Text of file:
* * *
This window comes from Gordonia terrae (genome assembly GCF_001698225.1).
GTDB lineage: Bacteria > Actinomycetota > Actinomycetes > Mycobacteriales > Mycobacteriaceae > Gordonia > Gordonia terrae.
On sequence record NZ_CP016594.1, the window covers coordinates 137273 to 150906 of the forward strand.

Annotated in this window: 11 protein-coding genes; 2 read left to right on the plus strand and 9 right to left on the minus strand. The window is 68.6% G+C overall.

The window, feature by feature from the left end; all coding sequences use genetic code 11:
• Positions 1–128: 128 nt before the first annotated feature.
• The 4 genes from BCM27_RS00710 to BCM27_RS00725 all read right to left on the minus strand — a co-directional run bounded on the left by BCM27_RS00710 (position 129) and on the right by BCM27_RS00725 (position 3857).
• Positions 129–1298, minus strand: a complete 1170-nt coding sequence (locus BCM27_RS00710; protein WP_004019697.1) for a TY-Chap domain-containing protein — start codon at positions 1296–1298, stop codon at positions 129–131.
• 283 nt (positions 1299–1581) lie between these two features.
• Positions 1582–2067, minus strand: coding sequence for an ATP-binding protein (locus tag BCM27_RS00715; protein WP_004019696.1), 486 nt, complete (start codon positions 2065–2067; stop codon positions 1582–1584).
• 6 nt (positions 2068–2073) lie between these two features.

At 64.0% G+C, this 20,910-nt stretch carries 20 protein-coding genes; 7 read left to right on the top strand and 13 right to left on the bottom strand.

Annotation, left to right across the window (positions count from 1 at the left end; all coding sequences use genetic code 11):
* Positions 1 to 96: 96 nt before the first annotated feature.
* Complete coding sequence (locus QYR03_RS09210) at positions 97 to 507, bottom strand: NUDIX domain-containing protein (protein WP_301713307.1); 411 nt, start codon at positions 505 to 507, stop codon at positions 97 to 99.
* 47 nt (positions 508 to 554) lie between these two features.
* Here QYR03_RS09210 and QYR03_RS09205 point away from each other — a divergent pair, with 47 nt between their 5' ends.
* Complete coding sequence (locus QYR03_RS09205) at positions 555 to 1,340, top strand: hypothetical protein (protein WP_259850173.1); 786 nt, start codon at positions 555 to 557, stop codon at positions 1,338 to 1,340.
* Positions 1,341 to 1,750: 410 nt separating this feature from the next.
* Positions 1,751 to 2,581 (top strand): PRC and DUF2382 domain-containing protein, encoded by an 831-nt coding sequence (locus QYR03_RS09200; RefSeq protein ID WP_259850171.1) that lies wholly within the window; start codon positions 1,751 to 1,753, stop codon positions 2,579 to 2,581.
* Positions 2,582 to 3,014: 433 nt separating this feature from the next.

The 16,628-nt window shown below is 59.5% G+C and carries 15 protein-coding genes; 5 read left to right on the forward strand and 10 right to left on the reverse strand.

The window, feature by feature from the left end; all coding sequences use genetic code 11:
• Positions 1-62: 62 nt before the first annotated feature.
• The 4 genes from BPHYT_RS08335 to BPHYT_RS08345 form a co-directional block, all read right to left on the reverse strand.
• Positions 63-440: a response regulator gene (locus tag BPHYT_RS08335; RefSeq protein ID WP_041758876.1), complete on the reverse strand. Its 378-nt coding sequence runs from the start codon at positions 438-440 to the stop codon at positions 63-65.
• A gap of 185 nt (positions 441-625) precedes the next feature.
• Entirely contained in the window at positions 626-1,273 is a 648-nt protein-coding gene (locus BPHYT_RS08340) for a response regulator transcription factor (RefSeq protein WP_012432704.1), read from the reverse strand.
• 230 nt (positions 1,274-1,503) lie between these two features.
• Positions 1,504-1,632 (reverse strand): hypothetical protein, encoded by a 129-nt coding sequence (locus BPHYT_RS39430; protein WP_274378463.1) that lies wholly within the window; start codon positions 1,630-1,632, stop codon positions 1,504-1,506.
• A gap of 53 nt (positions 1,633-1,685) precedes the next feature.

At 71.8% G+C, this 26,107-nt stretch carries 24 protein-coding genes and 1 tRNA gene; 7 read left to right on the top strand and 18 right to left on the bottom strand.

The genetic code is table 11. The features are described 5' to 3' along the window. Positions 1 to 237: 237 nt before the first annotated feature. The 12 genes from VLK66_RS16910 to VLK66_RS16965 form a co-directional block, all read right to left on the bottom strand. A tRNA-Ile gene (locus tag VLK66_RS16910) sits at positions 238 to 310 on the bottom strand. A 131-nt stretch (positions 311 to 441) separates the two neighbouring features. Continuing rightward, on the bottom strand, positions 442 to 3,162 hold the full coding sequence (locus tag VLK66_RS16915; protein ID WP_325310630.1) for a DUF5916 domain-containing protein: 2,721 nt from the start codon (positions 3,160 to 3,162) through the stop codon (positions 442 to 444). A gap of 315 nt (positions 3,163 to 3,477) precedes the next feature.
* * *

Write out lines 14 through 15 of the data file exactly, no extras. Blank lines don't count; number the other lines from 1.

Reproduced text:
* Positions 1 to 96: 96 nt before the first annotated feature.
* Complete coding sequence (locus QYR03_RS09210) at positions 97 to 507, bottom strand: NUDIX domain-containing protein (protein WP_301713307.1); 411 nt, start codon at positions 505 to 507, stop codon at positions 97 to 99.